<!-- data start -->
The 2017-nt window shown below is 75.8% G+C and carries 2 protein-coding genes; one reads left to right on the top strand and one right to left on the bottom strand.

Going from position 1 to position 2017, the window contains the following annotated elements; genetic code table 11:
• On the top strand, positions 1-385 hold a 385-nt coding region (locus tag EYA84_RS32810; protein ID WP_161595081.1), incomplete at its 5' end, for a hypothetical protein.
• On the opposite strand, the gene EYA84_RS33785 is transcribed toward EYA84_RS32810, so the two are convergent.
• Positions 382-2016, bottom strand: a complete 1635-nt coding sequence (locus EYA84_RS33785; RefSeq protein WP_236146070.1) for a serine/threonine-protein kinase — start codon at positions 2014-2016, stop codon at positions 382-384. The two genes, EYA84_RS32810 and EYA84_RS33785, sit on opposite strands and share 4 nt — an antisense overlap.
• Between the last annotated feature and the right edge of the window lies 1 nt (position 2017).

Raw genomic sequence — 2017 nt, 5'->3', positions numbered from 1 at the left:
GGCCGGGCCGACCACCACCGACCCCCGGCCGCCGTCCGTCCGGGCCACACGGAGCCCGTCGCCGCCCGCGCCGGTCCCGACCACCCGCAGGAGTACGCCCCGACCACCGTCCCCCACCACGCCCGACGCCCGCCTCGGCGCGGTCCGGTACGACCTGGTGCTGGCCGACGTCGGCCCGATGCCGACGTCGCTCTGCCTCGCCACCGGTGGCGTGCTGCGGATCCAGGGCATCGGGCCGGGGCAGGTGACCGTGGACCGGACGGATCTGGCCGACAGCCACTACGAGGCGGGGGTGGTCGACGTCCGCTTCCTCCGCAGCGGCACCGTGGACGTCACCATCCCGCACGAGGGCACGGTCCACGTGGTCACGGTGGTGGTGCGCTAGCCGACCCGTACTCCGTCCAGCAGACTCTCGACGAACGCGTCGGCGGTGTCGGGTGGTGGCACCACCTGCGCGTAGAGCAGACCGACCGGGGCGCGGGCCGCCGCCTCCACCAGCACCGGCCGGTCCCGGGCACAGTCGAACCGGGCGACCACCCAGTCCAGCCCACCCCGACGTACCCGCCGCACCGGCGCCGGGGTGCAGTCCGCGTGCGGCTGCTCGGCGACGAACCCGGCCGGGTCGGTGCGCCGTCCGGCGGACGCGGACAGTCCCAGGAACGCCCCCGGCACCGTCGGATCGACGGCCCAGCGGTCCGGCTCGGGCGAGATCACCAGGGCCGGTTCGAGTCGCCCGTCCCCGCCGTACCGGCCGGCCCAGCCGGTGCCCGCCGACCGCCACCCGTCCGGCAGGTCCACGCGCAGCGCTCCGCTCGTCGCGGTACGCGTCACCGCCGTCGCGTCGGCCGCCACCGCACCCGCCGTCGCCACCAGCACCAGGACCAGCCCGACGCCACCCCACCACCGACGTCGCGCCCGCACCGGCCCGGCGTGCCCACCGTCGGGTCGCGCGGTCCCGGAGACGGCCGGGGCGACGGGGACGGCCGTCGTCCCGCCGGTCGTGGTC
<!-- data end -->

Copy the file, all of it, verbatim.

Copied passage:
The 2017-nt window shown below is 75.8% G+C and carries 2 protein-coding genes; one reads left to right on the top strand and one right to left on the bottom strand.

Going from position 1 to position 2017, the window contains the following annotated elements; genetic code table 11:
• On the top strand, positions 1-385 hold a 385-nt coding region (locus tag EYA84_RS32810; protein ID WP_161595081.1), incomplete at its 5' end, for a hypothetical protein.
• On the opposite strand, the gene EYA84_RS33785 is transcribed toward EYA84_RS32810, so the two are convergent.
• Positions 382-2016, bottom strand: a complete 1635-nt coding sequence (locus EYA84_RS33785; RefSeq protein WP_236146070.1) for a serine/threonine-protein kinase — start codon at positions 2014-2016, stop codon at positions 382-384. The two genes, EYA84_RS32810 and EYA84_RS33785, sit on opposite strands and share 4 nt — an antisense overlap.
• Between the last annotated feature and the right edge of the window lies 1 nt (position 2017).

Raw genomic sequence — 2017 nt, 5'->3', positions numbered from 1 at the left:
GGCCGGGCCGACCACCACCGACCCCCGGCCGCCGTCCGTCCGGGCCACACGGAGCCCGTCGCCGCCCGCGCCGGTCCCGACCACCCGCAGGAGTACGCCCCGACCACCGTCCCCCACCACGCCCGACGCCCGCCTCGGCGCGGTCCGGTACGACCTGGTGCTGGCCGACGTCGGCCCGATGCCGACGTCGCTCTGCCTCGCCACCGGTGGCGTGCTGCGGATCCAGGGCATCGGGCCGGGGCAGGTGACCGTGGACCGGACGGATCTGGCCGACAGCCACTACGAGGCGGGGGTGGTCGACGTCCGCTTCCTCCGCAGCGGCACCGTGGACGTCACCATCCCGCACGAGGGCACGGTCCACGTGGTCACGGTGGTGGTGCGCTAGCCGACCCGTACTCCGTCCAGCAGACTCTCGACGAACGCGTCGGCGGTGTCGGGTGGTGGCACCACCTGCGCGTAGAGCAGACCGACCGGGGCGCGGGCCGCCGCCTCCACCAGCACCGGCCGGTCCCGGGCACAGTCGAACCGGGCGACCACCCAGTCCAGCCCACCCCGACGTACCCGCCGCACCGGCGCCGGGGTGCAGTCCGCGTGCGGCTGCTCGGCGACGAACCCGGCCGGGTCGGTGCGCCGTCCGGCGGACGCGGACAGTCCCAGGAACGCCCCCGGCACCGTCGGATCGACGGCCCAGCGGTCCGGCTCGGGCGAGATCACCAGGGCCGGTTCGAGTCGCCCGTCCCCGCCGTACCGGCCGGCCCAGCCGGTGCCCGCCGACCGCCACCCGTCCGGCAGGTCCACGCGCAGCGCTCCGCTCGTCGCGGTACGCGTCACCGCCGTCGCGTCGGCCGCCACCGCACCCGCCGTCGCCACCAGCACCAGGACCAGCCCGACGCCACCCCACCACCGACGTCGCGCCCGCACCGGCCCGGCGTGCCCACCGTCGGGTCGCGCGGTCCCGGAGACGGCCGGGGCGACGGGGACGGCCGTCGTCCCGCCGGTCGTGGTC